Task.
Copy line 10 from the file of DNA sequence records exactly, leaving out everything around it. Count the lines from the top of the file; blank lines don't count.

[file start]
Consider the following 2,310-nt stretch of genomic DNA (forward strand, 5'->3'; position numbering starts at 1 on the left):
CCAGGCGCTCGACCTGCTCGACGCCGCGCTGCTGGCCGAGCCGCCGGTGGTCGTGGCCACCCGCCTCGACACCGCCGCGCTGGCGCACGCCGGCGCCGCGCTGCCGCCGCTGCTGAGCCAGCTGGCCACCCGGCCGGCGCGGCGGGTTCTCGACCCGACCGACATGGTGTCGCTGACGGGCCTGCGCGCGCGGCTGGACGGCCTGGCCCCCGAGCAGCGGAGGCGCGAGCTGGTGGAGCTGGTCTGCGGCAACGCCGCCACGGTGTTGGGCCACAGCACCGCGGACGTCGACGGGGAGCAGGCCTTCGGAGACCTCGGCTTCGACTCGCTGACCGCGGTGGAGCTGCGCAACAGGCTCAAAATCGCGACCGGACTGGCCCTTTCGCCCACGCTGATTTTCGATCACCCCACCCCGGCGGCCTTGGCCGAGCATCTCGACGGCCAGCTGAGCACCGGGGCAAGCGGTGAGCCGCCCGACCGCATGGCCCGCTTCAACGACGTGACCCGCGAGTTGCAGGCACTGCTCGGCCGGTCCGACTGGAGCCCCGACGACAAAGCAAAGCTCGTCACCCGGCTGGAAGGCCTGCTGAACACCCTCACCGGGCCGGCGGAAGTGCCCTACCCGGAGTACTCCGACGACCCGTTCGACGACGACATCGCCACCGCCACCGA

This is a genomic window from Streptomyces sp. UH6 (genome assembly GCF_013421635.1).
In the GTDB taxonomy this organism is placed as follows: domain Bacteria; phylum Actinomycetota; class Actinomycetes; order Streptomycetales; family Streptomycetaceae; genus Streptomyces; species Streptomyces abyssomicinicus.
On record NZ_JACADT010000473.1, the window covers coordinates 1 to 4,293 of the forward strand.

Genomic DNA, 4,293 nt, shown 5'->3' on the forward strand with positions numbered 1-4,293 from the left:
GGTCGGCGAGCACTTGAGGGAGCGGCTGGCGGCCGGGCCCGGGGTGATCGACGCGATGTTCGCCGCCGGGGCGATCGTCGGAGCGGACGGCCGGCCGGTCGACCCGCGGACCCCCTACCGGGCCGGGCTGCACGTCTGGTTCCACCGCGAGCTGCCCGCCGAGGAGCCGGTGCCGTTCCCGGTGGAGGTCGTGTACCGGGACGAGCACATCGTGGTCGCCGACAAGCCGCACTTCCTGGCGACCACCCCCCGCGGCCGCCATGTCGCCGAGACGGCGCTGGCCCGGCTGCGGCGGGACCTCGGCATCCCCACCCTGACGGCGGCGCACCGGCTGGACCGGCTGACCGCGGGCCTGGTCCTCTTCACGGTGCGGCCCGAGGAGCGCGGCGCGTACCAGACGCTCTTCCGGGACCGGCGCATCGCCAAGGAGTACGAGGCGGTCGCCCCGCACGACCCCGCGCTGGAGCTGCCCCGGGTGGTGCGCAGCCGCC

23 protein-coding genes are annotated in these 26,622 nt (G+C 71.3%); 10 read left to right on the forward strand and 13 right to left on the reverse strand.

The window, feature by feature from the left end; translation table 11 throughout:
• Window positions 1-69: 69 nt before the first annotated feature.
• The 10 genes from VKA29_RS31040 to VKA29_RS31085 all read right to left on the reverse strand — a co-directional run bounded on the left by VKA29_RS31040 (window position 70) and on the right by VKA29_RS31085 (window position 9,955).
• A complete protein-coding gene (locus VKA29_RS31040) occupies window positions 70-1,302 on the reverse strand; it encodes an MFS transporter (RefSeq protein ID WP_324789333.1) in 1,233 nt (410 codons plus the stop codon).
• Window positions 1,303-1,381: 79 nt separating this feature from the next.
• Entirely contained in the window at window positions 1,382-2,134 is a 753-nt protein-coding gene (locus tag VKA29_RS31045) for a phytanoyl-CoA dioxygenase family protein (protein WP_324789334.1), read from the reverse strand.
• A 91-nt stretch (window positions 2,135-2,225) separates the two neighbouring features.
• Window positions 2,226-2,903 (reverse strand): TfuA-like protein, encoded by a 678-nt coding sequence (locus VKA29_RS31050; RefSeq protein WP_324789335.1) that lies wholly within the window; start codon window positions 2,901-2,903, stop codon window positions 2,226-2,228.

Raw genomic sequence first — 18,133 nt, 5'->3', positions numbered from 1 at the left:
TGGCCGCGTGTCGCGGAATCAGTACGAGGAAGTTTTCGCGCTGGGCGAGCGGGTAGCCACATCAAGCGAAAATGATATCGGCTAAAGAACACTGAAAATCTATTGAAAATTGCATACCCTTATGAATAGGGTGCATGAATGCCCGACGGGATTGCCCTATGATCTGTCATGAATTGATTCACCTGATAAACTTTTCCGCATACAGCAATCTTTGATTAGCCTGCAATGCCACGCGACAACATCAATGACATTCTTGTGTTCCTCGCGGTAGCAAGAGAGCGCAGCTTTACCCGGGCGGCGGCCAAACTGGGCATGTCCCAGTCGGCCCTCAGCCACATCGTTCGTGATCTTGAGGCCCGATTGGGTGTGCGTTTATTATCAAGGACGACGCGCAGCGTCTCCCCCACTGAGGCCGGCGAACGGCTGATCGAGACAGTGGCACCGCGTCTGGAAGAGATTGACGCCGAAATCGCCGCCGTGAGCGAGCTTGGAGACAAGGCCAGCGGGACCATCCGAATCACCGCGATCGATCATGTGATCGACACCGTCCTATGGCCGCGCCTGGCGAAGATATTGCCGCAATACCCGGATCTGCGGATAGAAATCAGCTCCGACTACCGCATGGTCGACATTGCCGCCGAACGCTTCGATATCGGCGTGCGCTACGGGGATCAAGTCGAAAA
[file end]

• Window positions 1-69: 69 nt before the first annotated feature.